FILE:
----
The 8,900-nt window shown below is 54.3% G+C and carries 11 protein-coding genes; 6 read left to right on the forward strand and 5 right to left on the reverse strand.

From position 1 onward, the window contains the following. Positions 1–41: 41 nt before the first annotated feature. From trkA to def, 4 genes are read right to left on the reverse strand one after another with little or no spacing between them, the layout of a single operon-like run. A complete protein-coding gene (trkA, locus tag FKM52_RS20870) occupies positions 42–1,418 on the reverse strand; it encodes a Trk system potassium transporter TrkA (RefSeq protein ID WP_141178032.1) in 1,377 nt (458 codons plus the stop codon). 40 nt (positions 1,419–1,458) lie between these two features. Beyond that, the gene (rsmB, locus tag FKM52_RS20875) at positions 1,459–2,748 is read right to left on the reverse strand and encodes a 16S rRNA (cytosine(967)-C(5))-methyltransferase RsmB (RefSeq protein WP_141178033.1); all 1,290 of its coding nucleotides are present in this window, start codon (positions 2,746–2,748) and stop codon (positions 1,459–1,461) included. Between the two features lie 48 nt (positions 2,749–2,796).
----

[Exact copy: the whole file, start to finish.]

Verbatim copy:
The 8,900-nt window shown below is 54.3% G+C and carries 11 protein-coding genes; 6 read left to right on the forward strand and 5 right to left on the reverse strand.

From position 1 onward, the window contains the following. Positions 1–41: 41 nt before the first annotated feature. From trkA to def, 4 genes are read right to left on the reverse strand one after another with little or no spacing between them, the layout of a single operon-like run. A complete protein-coding gene (trkA, locus tag FKM52_RS20870) occupies positions 42–1,418 on the reverse strand; it encodes a Trk system potassium transporter TrkA (RefSeq protein ID WP_141178032.1) in 1,377 nt (458 codons plus the stop codon). 40 nt (positions 1,419–1,458) lie between these two features. Beyond that, the gene (rsmB, locus tag FKM52_RS20875) at positions 1,459–2,748 is read right to left on the reverse strand and encodes a 16S rRNA (cytosine(967)-C(5))-methyltransferase RsmB (RefSeq protein WP_141178033.1); all 1,290 of its coding nucleotides are present in this window, start codon (positions 2,746–2,748) and stop codon (positions 1,459–1,461) included. Between the two features lie 48 nt (positions 2,749–2,796).